The radical separatists think it is bad that a documentary about the crimes of ETA is being broadcast in Catalonia. And they even feel entitled to prevent it by force. This is how they have been in charge of making it clear through threats and appeals to burst the film series organized by the Association for Tolerance, whose program foresees for next Monday the screening of 'Under silence', the film that premiered the Basque filmmaker Iñaki Arteta in 2020.
A group calling itself Terrassa Antifeixista (Antifascist in Catalan) has put this event in the spotlight through its social networks, in which the following comment was posted last Wednesday. "The extreme right and the permanent provocateurs of always fill their mouths with tolerance when, in reality, like an occupying army, they impose Spanishism in our house." And they illustrated it with the official announcement of the event, which will take place next Monday from 7:00 p.m. at the Catalonia Cinema in the Barcelona town.
Both the director of the documentary and the organizers of the event have received several threats and intimidating comments through their social networks. The Association for Tolerance and the Catalan Civil Society (SCC), which also collaborates in this annual cycle to honor the victims of ETA, have already reacted by stating that "we are not going to take a single step back".
The director of the film, Iñaki Arteta, has reported what happened this Friday to the Film Academy, of which he himself is a member. He trusts that it expresses his solidarity and his support for those threatened, although at this time he has not yet received a response. Arteta explains to ABC that the film has already toured various points in Spain, including Pamplona, Vitoria, Barcelona itself or the Biscayan town of Getxo, where it was broadcast in a neighborhood with a strong Abertzale establishment. And in all those places it has been projected without any problem and less like those that have emerged now in Terrassa with this group of secessionist radicals from the extreme left.
“They enjoy quite a lot of impunity because they know that no one is going to stop them,” Arteta laments about the possibility that these radicals will try to provoke a confrontation next Monday afternoon at the Egarense cinema where their documentary is scheduled to be screened. For the Basque director, this is an example that "pro-independence radicalism is in another phase, that of threatening and intimidating to increasingly reduce the space of non-nationalists."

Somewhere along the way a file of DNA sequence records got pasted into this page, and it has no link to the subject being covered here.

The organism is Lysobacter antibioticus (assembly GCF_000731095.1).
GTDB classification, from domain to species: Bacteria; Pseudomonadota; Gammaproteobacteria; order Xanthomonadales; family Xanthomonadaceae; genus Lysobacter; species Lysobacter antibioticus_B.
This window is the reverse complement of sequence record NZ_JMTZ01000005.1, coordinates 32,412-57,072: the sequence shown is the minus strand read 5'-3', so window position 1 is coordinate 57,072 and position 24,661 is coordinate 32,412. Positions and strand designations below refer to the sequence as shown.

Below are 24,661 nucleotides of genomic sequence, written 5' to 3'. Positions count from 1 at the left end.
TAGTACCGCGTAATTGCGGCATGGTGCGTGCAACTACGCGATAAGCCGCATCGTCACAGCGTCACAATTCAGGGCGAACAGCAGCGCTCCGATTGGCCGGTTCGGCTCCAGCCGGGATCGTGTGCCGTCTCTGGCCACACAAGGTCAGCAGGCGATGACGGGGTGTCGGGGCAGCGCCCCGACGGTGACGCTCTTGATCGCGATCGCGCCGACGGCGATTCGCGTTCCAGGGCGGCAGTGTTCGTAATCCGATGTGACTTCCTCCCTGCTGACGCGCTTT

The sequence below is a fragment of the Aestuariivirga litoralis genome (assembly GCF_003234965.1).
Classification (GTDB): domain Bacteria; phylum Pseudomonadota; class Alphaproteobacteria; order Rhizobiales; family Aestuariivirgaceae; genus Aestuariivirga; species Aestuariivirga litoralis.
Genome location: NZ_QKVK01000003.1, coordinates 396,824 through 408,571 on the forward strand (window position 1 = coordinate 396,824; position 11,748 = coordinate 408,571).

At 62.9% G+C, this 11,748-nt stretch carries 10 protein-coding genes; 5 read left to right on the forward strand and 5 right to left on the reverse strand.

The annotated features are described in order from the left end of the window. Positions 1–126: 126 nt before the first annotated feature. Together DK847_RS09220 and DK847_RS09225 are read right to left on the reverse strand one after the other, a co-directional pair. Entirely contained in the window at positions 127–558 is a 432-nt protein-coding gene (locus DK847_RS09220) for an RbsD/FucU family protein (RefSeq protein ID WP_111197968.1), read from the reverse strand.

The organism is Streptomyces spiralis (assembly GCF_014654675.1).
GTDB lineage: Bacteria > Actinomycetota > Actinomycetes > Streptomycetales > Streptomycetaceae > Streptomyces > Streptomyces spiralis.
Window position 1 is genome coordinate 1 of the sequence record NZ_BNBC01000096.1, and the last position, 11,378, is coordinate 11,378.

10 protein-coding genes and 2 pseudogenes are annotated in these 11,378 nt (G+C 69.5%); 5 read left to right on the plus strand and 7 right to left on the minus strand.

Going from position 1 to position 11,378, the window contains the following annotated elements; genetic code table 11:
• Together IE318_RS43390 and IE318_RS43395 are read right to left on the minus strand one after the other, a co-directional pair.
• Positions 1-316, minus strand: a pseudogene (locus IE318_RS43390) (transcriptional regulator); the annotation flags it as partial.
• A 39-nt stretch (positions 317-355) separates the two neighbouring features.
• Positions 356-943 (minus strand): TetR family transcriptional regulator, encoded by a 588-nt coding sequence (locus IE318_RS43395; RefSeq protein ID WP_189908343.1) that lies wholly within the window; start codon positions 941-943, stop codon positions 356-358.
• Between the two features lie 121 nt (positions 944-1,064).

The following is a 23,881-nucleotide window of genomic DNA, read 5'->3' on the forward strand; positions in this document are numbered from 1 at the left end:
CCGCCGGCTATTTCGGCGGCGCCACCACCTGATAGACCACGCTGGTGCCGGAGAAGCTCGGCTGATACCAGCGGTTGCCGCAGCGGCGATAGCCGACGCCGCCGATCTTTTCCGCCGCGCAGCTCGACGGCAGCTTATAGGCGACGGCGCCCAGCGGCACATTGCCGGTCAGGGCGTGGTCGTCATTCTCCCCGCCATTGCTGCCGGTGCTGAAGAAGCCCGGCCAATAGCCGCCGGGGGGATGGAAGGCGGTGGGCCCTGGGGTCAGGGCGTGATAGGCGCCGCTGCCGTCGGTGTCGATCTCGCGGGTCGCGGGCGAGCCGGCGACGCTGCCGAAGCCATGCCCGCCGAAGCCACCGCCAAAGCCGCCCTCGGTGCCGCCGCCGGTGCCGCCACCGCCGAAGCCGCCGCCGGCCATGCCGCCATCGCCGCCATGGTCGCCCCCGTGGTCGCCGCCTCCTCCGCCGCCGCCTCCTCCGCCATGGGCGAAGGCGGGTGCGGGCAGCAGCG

Arteta adds that it is "surprising" that things like this are now happening in Catalonia, "which we already suffered in Euskadi 20 years ago." Regarding the solidarity of his fellow filmmakers in the face of these threats and calls to boycott his work, he acknowledges that "in general, I don't feel very close to my guild, and less so in the toughest years." He refers to those moments in which this filmmaker, who has based a good part of his work on denouncing the barbarism of ETA, was pointed out in the Basque Country by the abertzale and pro-ETA environment while many film professionals looked the other way .
The coordinator of this cycle and member of the Association for Tolerance, Gregorio Rello, explains to ABC that his colleagues and SCC have already contacted the Mossos d'Esquadra and the Municipal Police of Tarrasa to avoid incidents next Monday. He states that these threats "are nothing new to us, but that does not mean we have to accept them". He trusts that everything will go smoothly, but admits that "it doesn't look good." However, "we will be there", Rello adds to make it clear that none of these threatened is going to intimidate them.